The participants were extracted from a large database of 1,370,000 candidates that is administered by a Japanese private company specializing in questionnaire research. First, we extracted 44,000 parents of junior and senior high school students, all registered in the database. Second, gender and region were used as variables for stratified random sampling. Finally, 5,000 final candidates were extracted. Thus, the gender and region distributions of our sample were almost identical to those of the Japanese general population. Of the 5,000 candidates, 1,410 parents of junior high school students and 1,280 parents of senior high school students participated in this survey (the "first survey"). All respondents completed a questionnaire on an internet website that was newly developed for this study by the survey company. To evaluate the reliability of the first survey, we performed another survey of basic knowledge of schizophrenia and ability to discriminate it from other disorders in the same manner as the first survey. We used the same questionnaire for a different sample of 735 individuals who had not viewed our web-based education program (the "second survey"). All respondents were Japanese adults living in Japan. The study was approved by the medical ethics committee of Niigata University.

Questionnaire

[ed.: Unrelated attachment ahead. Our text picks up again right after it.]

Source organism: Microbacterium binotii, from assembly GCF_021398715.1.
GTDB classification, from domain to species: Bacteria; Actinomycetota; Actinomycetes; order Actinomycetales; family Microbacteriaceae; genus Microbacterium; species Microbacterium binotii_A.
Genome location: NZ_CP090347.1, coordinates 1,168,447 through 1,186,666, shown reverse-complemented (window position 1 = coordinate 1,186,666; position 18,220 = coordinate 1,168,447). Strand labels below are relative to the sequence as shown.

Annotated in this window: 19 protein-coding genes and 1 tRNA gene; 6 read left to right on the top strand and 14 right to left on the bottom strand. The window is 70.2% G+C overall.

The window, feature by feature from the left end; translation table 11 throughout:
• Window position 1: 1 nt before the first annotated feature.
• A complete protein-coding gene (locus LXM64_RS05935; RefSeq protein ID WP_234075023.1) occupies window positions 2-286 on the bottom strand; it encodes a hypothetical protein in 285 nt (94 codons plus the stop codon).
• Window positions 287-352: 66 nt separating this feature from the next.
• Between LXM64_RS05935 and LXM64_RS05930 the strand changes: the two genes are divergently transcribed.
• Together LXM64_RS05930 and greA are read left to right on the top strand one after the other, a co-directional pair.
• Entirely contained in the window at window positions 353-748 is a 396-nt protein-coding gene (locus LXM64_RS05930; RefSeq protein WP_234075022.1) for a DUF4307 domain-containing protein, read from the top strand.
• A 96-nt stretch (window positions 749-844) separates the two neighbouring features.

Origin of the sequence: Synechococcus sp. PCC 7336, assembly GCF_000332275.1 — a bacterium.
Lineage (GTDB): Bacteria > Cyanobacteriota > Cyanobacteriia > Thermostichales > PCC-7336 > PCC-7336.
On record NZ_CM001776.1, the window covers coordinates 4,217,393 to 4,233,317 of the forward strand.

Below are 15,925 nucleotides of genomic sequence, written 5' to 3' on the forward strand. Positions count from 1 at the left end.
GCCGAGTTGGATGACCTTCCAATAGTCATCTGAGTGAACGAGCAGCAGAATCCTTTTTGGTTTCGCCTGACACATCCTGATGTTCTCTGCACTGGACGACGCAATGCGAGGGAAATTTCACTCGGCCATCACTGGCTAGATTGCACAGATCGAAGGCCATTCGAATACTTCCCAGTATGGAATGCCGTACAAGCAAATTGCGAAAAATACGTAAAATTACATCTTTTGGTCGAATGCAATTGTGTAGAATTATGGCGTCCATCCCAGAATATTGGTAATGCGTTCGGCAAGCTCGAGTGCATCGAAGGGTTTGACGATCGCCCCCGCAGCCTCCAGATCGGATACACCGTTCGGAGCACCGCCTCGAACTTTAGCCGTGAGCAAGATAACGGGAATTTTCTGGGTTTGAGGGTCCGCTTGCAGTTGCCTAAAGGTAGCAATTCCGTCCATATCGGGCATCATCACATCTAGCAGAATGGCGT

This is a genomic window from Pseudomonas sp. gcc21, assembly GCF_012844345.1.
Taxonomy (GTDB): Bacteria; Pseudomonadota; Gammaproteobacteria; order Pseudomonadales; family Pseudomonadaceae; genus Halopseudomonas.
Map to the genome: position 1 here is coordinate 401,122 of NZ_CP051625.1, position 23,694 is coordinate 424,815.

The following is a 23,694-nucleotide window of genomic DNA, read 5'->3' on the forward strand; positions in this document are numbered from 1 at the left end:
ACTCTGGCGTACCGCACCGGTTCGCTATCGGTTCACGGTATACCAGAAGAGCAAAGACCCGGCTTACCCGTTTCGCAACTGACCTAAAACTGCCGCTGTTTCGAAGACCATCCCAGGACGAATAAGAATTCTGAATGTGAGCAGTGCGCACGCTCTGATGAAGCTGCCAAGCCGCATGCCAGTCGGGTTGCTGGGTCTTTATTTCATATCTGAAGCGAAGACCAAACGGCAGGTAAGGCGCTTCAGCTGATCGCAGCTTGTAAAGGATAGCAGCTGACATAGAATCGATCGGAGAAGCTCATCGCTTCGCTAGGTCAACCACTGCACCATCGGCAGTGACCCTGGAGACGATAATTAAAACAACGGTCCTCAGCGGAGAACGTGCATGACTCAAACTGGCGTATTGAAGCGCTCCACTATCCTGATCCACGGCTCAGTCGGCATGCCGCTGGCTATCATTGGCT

The questionnaire used in the present study consisted of 3 sections. Section 1 collected demographic information on respondents including age, occupation, education attainment, and family structure (Table 1). Section 2 comprised 14 true/false items on basic knowledge of schizophrenia that were developed for this study. The items addressed the causes, symptoms, incidence rate, and treatment of schizophrenia (Table 2). Section 3 examined the ability to discriminate schizophrenia symptoms from those of other disorders (Appendix I). It was based on the Diagnostic and Statistical Manual of Mental Disorders, Fourth Edition, Text Revision (DSM-IV-TR) criteria for schizophrenia and the PRIME Screen [18]. The PRIME Screen is an assessment instrument used to identify, at an early stage, subjects with prodromal symptoms. The questionnaire comprised 4 items on schizophrenia symptoms, 4 on prodromal symptoms, 4 on other mental illnesses, 2 on physical disorders, and 4 items on individuals who display unusual or antisocial behaviour. The respondents answered Sections 2 and 3 twice, before and after the education program (referred to as the "before" questionnaire and "after" questionnaire, respectively).